Every year at Minnesota State University, Dale Haefner puts together an impressive list of on- and off-campus concerts spanning different genres and different levels of artist notoriety.
This fall, though, may be one of his most successful strings of can’t-miss concerts.
Perhaps at the top of that list is Jeremy Messersmith, the Minneapolis-based singer/songwriter who has become a favorite of Twin Cities music lovers. Messersmith regularly sells out Twin Cities venues, gets steady airplay on hip radio station The Current, and last year released his latest album, “Late Stage Capitalism,” to critical praise.
Also part of the fall lineup are two shows featuring Erik Koskinen, Davina and the Vagabonds, Bad Bad Hats, Maud Hixson and others.
Both Messersmith and Bad Bad Hats are part of the Minnesota Storytellers Series that so far has included Martin Zellar of Gear Daddies fame and Dave Simonette from Trampled by Turtles and Dead Man Winter.
The Minnesota Storytellers Series is a slightly different kind of concert. Instead of playing a full set with a bit of witty banter here and there, this series puts a premium on the banter. The idea is to tell the stories behind the songs, or at least talk about the process of songwriting.
Messersmith chats a bit during his shows, but he’s not one to deliver a Springsteen-esque soliloquy that uses a poignant story from his childhood to illuminate the meaning of a song. So it’ll be interesting to hear his thoughts on songs like, “Everybody Gets a Kitten” (a journey through a futuristic world where people fly on jet packs, all work is done by robots and, as the title suggests, everyone gets a new kitten every day); “Fast Times in Minnesota” (an attempt at cheering up a woman who lost her lover with images of dead lumberjacks and drunken driving) or “Organ Donor” (a dirge-like description of the intellectual, emotional and spiritual undoing of a man).
Messersmith’s people actually reached out to MSU first, hoping to embark on a ukulele-based community project. But that project, geared more toward a non-college crowd, just didn’t fit the mission of the annual performance series or the Minnesota Storytellers Series. But they decided to have Messersmith do the full Storytellers slate of activities, just as Zellar and Simonette did, which includes speaking with students in the university’s music industry program for two days, then capping the visit off with a performance.
He’ll perform Oct. 1. Here is the rest of the lineup:
- LENA ELIZABETH, Sept. 12: She is a singer/songwriter and Minneapolis native. She blends old and new to create a pop sound that is approachable across generations.
- GREG HERRIGES Sept. 15: He is an ethnomusicologist who has lived most of his life in Minnesota, gaining his musical inspiration from Japan, Persia, India, Turkey, Bollywood movies and surfer rock.
- ERIK KOSKINEN Sept. 19: He has amassed a following as a musician, songwriter, producer and engineer.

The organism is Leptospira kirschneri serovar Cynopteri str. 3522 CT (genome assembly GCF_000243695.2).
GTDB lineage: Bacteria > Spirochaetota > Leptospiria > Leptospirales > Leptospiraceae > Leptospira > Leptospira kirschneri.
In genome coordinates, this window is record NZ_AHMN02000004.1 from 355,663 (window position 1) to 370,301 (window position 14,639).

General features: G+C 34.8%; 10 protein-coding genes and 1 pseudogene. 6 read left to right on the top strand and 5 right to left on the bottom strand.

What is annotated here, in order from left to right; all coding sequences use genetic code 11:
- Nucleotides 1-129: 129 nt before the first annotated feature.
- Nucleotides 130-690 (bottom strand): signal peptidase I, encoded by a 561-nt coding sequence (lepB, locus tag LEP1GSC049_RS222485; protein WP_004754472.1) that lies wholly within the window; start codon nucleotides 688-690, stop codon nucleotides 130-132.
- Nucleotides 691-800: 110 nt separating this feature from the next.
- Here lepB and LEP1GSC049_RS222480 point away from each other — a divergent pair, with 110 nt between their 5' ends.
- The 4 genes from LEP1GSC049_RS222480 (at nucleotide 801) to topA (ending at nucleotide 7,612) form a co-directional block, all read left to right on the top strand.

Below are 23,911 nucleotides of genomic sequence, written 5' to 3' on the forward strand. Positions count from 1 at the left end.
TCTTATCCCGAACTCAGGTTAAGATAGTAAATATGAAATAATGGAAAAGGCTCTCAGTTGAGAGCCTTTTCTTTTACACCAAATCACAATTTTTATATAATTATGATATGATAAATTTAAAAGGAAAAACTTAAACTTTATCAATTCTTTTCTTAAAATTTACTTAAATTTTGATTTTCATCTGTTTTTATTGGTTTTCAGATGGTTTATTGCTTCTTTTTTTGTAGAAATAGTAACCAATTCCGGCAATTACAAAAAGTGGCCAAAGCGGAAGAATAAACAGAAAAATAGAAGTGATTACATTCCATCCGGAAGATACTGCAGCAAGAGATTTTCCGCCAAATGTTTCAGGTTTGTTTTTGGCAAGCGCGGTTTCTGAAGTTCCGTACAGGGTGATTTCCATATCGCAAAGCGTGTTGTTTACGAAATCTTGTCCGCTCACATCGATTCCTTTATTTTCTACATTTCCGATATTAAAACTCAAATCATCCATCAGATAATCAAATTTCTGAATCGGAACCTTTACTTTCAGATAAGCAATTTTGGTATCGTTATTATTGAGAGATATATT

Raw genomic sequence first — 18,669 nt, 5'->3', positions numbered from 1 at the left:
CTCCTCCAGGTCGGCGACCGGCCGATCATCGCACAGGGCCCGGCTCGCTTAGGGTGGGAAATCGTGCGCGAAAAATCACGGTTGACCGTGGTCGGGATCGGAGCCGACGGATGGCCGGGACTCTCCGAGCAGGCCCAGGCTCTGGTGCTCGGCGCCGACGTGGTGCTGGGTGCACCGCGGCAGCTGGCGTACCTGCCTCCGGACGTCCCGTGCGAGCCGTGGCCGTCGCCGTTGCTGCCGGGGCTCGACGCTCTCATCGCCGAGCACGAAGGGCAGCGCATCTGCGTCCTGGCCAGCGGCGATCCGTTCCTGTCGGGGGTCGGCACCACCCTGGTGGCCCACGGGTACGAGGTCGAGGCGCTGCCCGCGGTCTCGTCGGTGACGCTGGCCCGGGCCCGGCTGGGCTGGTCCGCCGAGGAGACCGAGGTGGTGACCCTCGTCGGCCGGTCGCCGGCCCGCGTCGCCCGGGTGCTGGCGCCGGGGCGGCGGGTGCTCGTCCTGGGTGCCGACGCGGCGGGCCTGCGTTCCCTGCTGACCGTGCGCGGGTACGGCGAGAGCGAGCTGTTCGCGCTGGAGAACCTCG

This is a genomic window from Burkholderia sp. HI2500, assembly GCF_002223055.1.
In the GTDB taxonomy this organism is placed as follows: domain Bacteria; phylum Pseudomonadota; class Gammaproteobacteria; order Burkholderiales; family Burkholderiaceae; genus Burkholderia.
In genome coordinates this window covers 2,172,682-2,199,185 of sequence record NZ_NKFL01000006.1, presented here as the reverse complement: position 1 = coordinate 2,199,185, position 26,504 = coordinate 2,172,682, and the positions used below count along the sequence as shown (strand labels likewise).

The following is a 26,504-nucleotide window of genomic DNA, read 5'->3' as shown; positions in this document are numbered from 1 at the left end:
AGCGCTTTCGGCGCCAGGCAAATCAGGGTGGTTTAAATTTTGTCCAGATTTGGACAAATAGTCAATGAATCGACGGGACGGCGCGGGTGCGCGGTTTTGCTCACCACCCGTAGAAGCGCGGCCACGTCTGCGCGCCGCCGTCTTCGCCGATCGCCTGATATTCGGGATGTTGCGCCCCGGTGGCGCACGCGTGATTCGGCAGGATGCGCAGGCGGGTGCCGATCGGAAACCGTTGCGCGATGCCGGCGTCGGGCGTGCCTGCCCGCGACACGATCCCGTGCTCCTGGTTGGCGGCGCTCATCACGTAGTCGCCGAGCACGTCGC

- MOLLY MAHER is a gifted guitarist with a raw, sultry Americana sound and an irrepressible spirit.
- MAUD HIXSON Sept. 24: She is a singer of classic jazz and popular songs of the ‘30s, ‘40s, and ‘50s. She made her Guthrie Theater debut in 2010, performed at the New York Cabaret Convention in 2011 at Lincoln Center’s Rose Hall, and in 2012 appeared in concert with composer and pianist Richard Rodney Bennett as part of the Midtown Jazz Series in New York City.
- JEREMY MESSERSMITH Oct. 1: (Minnesota Storytellers series) He is an indie pop singer-songwriter and one of Minnesota’s most recognized and celebrated artists, praised by The New York Times, NPR, Paste Magazine, Spin, and Rolling Stone among many others.
- JOHN GORKA Oct. 13: He is recognized as an honored icon of folk tradition. He prefers the music that is an expression of everyday life, not necessarily music that may be considered a trend or fad. Gorka has graced the stages of Austin City Limits, Mountain Stage, and Etown, and has released 11 studio albums.
- DICK KIMMEL Oct. 17: He is a bluegrass singer, multi-instrumentalist, and songwriter who has been performing bluegrass music throughout the U.S., Canada, and Europe for nearly 40 years.
- BAD BAD HATS Oct. 22: (Minnesota Storytellers series) This is an indie rock band from Minneapolis named for a trouble-making character from the Madeline children’s book series. Their music honors classic pop songwriting with nods to 90s rock simplicity and pop-punk frivolity.
- ERIK KOSKINEN BAND Oct. 26 (performance at Hooligans): Koskinen taps his experiences and adventures of traveling north to south and coast-to-coast in his latest album, “Burning the Deal.” Regional favorites. CITY MOUSE will open the show.
- DAVINA AND THE VAGABONDS Nov. 2 (performance at Hooligans): Davina Sowers fronts a well-tested road band, creating her own Americana mishmash, a mixture of Etta James, Amy Winehouse, Janis Joplin, Billie Holiday and Betty Boop.
- JOYANN PARKER Nov. 16 (performance at Hooligans): She is the best Twin Cities female singer you’ve never heard. There’s pain in Parker’s heart — and in just about every song she writes and sings.